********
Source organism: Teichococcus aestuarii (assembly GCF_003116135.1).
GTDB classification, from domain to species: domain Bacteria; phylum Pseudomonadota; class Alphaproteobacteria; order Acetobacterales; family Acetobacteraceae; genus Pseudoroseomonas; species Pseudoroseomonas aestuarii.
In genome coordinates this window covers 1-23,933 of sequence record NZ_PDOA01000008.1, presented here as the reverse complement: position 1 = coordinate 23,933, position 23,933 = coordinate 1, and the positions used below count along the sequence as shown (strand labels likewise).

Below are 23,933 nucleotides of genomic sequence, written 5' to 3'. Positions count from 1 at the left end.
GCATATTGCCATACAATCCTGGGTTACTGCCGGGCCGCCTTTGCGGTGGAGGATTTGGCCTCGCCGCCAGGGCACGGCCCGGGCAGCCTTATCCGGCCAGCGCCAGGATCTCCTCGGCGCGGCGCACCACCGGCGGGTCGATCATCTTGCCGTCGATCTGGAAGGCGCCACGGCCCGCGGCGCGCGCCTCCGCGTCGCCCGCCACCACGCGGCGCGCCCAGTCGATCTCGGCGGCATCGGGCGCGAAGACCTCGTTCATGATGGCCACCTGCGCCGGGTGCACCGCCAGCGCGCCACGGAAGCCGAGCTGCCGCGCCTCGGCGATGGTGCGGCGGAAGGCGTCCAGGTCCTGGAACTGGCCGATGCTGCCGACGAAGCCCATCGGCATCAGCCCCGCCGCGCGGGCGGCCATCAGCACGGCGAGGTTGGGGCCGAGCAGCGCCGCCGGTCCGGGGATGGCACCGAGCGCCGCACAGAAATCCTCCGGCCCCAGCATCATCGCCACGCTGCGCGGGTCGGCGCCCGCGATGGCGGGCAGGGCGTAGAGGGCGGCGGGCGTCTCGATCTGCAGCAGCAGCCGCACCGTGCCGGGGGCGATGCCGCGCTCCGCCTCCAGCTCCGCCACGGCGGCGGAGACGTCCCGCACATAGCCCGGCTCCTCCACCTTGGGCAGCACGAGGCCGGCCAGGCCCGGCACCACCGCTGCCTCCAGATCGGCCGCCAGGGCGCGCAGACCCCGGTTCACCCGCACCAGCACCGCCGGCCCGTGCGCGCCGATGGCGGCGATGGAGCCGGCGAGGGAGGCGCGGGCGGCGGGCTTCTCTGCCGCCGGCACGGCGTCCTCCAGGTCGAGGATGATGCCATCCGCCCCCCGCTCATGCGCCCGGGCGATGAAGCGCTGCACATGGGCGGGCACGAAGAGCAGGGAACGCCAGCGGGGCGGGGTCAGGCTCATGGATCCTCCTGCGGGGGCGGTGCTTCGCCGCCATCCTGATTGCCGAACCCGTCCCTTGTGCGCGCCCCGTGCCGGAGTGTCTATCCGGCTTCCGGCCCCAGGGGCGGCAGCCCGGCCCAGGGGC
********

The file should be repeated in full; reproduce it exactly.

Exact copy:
Source organism: Teichococcus aestuarii (assembly GCF_003116135.1).
GTDB classification, from domain to species: domain Bacteria; phylum Pseudomonadota; class Alphaproteobacteria; order Acetobacterales; family Acetobacteraceae; genus Pseudoroseomonas; species Pseudoroseomonas aestuarii.
In genome coordinates this window covers 1-23,933 of sequence record NZ_PDOA01000008.1, presented here as the reverse complement: position 1 = coordinate 23,933, position 23,933 = coordinate 1, and the positions used below count along the sequence as shown (strand labels likewise).

Below are 23,933 nucleotides of genomic sequence, written 5' to 3'. Positions count from 1 at the left end.
GCATATTGCCATACAATCCTGGGTTACTGCCGGGCCGCCTTTGCGGTGGAGGATTTGGCCTCGCCGCCAGGGCACGGCCCGGGCAGCCTTATCCGGCCAGCGCCAGGATCTCCTCGGCGCGGCGCACCACCGGCGGGTCGATCATCTTGCCGTCGATCTGGAAGGCGCCACGGCCCGCGGCGCGCGCCTCCGCGTCGCCCGCCACCACGCGGCGCGCCCAGTCGATCTCGGCGGCATCGGGCGCGAAGACCTCGTTCATGATGGCCACCTGCGCCGGGTGCACCGCCAGCGCGCCACGGAAGCCGAGCTGCCGCGCCTCGGCGATGGTGCGGCGGAAGGCGTCCAGGTCCTGGAACTGGCCGATGCTGCCGACGAAGCCCATCGGCATCAGCCCCGCCGCGCGGGCGGCCATCAGCACGGCGAGGTTGGGGCCGAGCAGCGCCGCCGGTCCGGGGATGGCACCGAGCGCCGCACAGAAATCCTCCGGCCCCAGCATCATCGCCACGCTGCGCGGGTCGGCGCCCGCGATGGCGGGCAGGGCGTAGAGGGCGGCGGGCGTCTCGATCTGCAGCAGCAGCCGCACCGTGCCGGGGGCGATGCCGCGCTCCGCCTCCAGCTCCGCCACGGCGGCGGAGACGTCCCGCACATAGCCCGGCTCCTCCACCTTGGGCAGCACGAGGCCGGCCAGGCCCGGCACCACCGCTGCCTCCAGATCGGCCGCCAGGGCGCGCAGACCCCGGTTCACCCGCACCAGCACCGCCGGCCCGTGCGCGCCGATGGCGGCGATGGAGCCGGCGAGGGAGGCGCGGGCGGCGGGCTTCTCTGCCGCCGGCACGGCGTCCTCCAGGTCGAGGATGATGCCATCCGCCCCCCGCTCATGCGCCCGGGCGATGAAGCGCTGCACATGGGCGGGCACGAAGAGCAGGGAACGCCAGCGGGGCGGGGTCAGGCTCATGGATCCTCCTGCGGGGGCGGTGCTTCGCCGCCATCCTGATTGCCGAACCCGTCCCTTGTGCGCGCCCCGTGCCGGAGTGTCTATCCGGCTTCCGGCCCCAGGGGCGGCAGCCCGGCCCAGGGGC